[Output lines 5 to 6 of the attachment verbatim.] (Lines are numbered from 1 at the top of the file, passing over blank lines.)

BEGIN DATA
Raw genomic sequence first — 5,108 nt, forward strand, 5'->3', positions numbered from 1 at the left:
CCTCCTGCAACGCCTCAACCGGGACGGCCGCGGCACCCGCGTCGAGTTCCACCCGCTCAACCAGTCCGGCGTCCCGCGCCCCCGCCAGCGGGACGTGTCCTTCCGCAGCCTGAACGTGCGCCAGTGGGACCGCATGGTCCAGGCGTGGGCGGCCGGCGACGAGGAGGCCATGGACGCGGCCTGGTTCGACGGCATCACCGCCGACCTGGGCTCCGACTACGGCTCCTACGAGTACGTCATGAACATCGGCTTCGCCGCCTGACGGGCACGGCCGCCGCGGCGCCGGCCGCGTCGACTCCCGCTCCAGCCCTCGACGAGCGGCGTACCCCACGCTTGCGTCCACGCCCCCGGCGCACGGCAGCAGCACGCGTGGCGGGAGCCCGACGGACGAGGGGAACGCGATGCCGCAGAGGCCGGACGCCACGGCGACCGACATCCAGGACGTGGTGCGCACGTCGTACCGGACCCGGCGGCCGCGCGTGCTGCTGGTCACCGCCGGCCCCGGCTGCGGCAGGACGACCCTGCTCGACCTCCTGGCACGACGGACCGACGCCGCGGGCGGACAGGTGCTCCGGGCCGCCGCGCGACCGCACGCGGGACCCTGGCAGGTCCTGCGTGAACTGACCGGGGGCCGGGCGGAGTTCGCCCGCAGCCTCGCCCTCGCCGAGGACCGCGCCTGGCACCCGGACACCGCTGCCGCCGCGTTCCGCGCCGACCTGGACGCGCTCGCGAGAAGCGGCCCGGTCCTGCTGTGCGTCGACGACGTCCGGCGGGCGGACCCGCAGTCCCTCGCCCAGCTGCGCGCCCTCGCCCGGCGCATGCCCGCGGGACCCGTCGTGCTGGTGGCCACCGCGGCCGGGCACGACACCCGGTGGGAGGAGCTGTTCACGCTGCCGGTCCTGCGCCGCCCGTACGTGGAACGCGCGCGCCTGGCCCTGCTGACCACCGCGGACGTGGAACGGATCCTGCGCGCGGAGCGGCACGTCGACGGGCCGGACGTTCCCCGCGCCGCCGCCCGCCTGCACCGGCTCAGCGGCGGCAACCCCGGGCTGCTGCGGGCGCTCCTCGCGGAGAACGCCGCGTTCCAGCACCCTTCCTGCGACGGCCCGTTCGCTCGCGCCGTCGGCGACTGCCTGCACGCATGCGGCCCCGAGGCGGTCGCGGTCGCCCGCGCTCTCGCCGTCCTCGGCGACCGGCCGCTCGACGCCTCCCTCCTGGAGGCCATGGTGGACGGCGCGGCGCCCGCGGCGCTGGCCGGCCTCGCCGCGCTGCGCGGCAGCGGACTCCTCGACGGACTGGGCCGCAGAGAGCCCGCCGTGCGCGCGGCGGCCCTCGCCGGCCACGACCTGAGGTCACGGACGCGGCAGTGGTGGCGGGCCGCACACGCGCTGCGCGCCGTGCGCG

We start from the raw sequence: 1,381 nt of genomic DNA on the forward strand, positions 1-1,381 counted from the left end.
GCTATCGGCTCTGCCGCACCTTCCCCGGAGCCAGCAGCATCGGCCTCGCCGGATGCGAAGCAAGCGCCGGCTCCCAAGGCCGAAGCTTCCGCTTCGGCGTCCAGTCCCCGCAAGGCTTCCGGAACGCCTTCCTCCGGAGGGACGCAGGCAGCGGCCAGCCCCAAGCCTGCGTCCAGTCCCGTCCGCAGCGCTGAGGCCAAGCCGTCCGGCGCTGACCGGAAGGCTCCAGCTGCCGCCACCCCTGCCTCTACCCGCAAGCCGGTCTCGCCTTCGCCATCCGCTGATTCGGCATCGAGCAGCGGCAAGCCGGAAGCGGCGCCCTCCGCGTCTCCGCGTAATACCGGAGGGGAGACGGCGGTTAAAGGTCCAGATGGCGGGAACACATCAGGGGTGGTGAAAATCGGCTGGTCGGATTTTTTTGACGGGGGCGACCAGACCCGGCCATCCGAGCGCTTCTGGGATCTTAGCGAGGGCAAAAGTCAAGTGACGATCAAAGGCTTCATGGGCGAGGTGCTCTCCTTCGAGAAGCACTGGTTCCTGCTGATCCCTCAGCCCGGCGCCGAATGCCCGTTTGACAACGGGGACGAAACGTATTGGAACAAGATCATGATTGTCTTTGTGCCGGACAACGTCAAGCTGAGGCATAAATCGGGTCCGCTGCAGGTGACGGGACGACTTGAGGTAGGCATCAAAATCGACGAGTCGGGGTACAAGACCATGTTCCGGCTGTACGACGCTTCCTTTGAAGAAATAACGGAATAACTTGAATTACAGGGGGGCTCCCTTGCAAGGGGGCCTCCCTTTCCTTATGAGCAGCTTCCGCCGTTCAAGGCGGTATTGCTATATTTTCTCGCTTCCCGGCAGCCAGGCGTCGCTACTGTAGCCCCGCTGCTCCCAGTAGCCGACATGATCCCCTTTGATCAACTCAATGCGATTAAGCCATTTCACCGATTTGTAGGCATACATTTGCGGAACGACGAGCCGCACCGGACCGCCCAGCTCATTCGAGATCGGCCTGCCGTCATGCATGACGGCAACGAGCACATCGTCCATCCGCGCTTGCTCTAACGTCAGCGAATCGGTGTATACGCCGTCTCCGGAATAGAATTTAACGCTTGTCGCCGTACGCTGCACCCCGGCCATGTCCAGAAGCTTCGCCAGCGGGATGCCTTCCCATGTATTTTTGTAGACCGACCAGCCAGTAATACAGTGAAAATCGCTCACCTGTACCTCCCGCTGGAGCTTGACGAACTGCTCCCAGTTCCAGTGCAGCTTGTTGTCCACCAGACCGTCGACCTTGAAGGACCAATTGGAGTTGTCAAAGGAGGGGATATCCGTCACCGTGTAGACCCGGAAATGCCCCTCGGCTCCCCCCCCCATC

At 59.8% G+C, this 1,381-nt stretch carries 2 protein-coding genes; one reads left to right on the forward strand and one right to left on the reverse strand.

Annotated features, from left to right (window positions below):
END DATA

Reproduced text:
At 59.8% G+C, this 1,381-nt stretch carries 2 protein-coding genes; one reads left to right on the forward strand and one right to left on the reverse strand.

Annotated features, from left to right (window positions below):